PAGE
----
An exhibition by Dutch designer Joris Laarman includes a blueprint for a chair that can be altered and produced by anyone with a 3D printer, as well as some of the first 3D-printed metal furniture (+ slideshow).
"Digital technology is starting to define an evolution in the way we design, manufacture, distribute, protect, and even recycle physical products," said Laarman.
"In the early 20th century, modernist pioneers valued and changed the aesthetics and our ideas about design when they were inspired by emerging industrial, manufacturing methods. Now, the realm of digital design tools and digital fabrication is shifting our notion of design and pushing artists to explore the endless new possibilities of the digital revolution."
Exploring the impact of the digitisation on the design world, Lab: Bits and Crafts at the Friedman Benda gallery in New York has four key themes: Spirographic; Maker; Vortex; and Microstructures.
The Spirographic series is manufactured using the MX3D printer, a robotic 3D printer created by Joris Laarman Lab that is one of the first to print in metal. Small amounts of molten stainless steel are printed mid-air, enabling Laarman to draw intersecting lines in space, resulting in a collection that includes the three and a half metre long, two and a half metre wide Dragon bench: an asymmetrical, organic form outlined with the steel mesh.
The pieces created under the Maker theme are a response to what Laarman sees as "the bounding box and poor material choice of many today's digital fabrication methods."
Maker pieces are built from small parts of multiple materials (resin, solid woods, plastics, metals) in multiple shapes (triangular, hexagonal, figurative, pixelated) that are engineered to fit together like a three-dimensional puzzle.
The materials and shapes are chosen for their strength and aesthetic qualities. Using a large number of small elements allows complex shapes to be efficiently created from high quality materials.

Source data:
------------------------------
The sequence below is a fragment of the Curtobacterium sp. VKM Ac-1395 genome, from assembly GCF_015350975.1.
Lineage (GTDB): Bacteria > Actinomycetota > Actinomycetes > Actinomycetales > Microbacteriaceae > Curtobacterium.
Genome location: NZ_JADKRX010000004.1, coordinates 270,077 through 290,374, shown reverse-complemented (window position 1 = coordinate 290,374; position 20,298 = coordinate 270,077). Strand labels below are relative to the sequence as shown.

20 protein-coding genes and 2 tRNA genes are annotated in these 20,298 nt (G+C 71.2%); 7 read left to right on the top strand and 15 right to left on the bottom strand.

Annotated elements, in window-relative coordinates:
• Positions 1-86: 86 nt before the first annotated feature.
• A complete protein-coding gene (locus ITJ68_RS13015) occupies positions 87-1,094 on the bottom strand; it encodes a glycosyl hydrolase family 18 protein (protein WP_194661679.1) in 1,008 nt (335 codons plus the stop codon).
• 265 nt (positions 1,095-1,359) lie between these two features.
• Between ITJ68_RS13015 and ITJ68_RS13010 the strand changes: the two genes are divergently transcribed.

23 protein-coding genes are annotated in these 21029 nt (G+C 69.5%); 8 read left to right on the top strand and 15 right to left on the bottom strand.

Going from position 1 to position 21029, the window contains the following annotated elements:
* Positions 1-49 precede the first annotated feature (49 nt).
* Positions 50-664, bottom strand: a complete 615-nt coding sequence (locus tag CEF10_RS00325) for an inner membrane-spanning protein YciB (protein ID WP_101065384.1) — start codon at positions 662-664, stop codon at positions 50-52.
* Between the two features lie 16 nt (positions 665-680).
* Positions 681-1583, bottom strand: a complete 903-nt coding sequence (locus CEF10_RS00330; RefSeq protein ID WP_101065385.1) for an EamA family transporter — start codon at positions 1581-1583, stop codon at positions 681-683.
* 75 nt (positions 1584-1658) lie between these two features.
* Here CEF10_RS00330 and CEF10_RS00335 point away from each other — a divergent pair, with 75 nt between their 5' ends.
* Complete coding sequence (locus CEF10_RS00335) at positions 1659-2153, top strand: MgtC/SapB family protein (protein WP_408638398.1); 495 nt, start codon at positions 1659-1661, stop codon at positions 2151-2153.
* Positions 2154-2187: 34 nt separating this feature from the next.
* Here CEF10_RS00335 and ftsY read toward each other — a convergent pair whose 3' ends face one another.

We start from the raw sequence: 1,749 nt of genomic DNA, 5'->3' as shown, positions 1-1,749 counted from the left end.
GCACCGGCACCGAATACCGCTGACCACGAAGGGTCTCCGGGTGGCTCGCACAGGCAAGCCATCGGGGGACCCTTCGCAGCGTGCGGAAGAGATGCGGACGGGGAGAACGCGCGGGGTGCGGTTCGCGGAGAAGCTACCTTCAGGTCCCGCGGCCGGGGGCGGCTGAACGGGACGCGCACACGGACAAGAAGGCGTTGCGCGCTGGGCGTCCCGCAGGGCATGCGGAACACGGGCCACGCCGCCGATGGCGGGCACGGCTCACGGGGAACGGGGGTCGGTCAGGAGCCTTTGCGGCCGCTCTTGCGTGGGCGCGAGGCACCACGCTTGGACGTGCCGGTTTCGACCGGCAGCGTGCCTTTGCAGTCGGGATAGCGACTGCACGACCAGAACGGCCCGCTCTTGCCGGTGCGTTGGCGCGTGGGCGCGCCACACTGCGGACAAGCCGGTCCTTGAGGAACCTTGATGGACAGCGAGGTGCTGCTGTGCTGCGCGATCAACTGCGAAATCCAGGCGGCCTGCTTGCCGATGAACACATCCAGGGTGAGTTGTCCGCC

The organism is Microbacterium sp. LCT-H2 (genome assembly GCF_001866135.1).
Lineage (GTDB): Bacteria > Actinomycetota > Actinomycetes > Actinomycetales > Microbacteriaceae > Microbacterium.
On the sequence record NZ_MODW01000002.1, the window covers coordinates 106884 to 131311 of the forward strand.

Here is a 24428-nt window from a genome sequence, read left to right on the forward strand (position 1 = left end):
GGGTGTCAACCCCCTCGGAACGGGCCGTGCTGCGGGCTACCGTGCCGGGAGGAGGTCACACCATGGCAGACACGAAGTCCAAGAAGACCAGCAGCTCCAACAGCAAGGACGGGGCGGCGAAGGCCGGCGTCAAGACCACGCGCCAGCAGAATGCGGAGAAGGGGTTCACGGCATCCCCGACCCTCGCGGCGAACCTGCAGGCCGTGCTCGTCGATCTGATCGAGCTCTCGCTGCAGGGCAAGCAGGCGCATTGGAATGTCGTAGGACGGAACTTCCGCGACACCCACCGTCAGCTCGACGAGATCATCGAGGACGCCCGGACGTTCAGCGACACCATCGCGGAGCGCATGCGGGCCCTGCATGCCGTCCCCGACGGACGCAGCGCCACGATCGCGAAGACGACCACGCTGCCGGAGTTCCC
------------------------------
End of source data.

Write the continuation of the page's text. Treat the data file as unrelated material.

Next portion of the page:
Each chair is one continuous curve referencing the iconic Pantone chair, while the aesthetic varies from jigsaw patterns and zebra stripes to a snakeskin-like patina of hexagons or an open mesh depending on the elements that have been pieced together to form the whole.
"I believe in the symbiosis of handcraft and technology," said Laarman. "The Maker series fits right into that dream." The Amsterdam-based Joris Laarman Lab plans to publish digital blueprints on the internet, open for people to change, modify and create themselves, which it says will offer a new system for the production and distribution of design.
For the Vortex theme, Laarman worked with Mark J. Stock, using "generative design" to create pieces such as the Vortex Bookshelf and Console. Generative design involves inputting a set of rules or algorithms into a computer programme to create new and often unexpected outputs, resulting in a unique design every time.
"Ever since the beginning of modern design there has been a discourse about the use of ornament versus functionality; crafts versus industry. Looking at a globalized world that becomes increasingly uniform, ornament and mass customisation are becoming more and more important aspects of design," said Laarman
"The Vortex pieces were inspired by research by Mark J. Stock of the University of Michigan. By using his methods in our designs, we allow users to decide the amount of ornament they desire in a piece."
The Vortex bookshelf shown in the exhibition starts with ordinary horizontal shelves at the bottom. Higher shelves become more curved and convoluted until they lose all sense of function and become entirely ornamental at the top.
The Gradient chair, part of the Microstructures series, is made of 3D printed thermoplastic polyurethane modified to be solid at its structural points, and to be foam-like at its open parts. A bottom-heavy bulbous base combines with a simple upright back resulting in a comfortable rocking chair. Laarman collaborated with Michal Piasecki, Ewa Jankowska and Jacek Markusiewicz on this project.
The Microstructures chairs are also the first chairs to be directly printed in aluminium as well as in soft polyurethane.
"The aim of this series is to develop 3D printed objects that can address functional conditions through variation in size, porosity, thickness, flexibility, rigidity, hardness, softness and colour," said Laarman.
"For instance, a comfortable soft and flexible seat surface can morph into a hard rigid open structure that is optimised for strength and weight in a certain direction for a specific function."
Friedman Benda opened in 2005 as a venue for established and emerging designers and artists. The exhibition runs until 14 June 2014.
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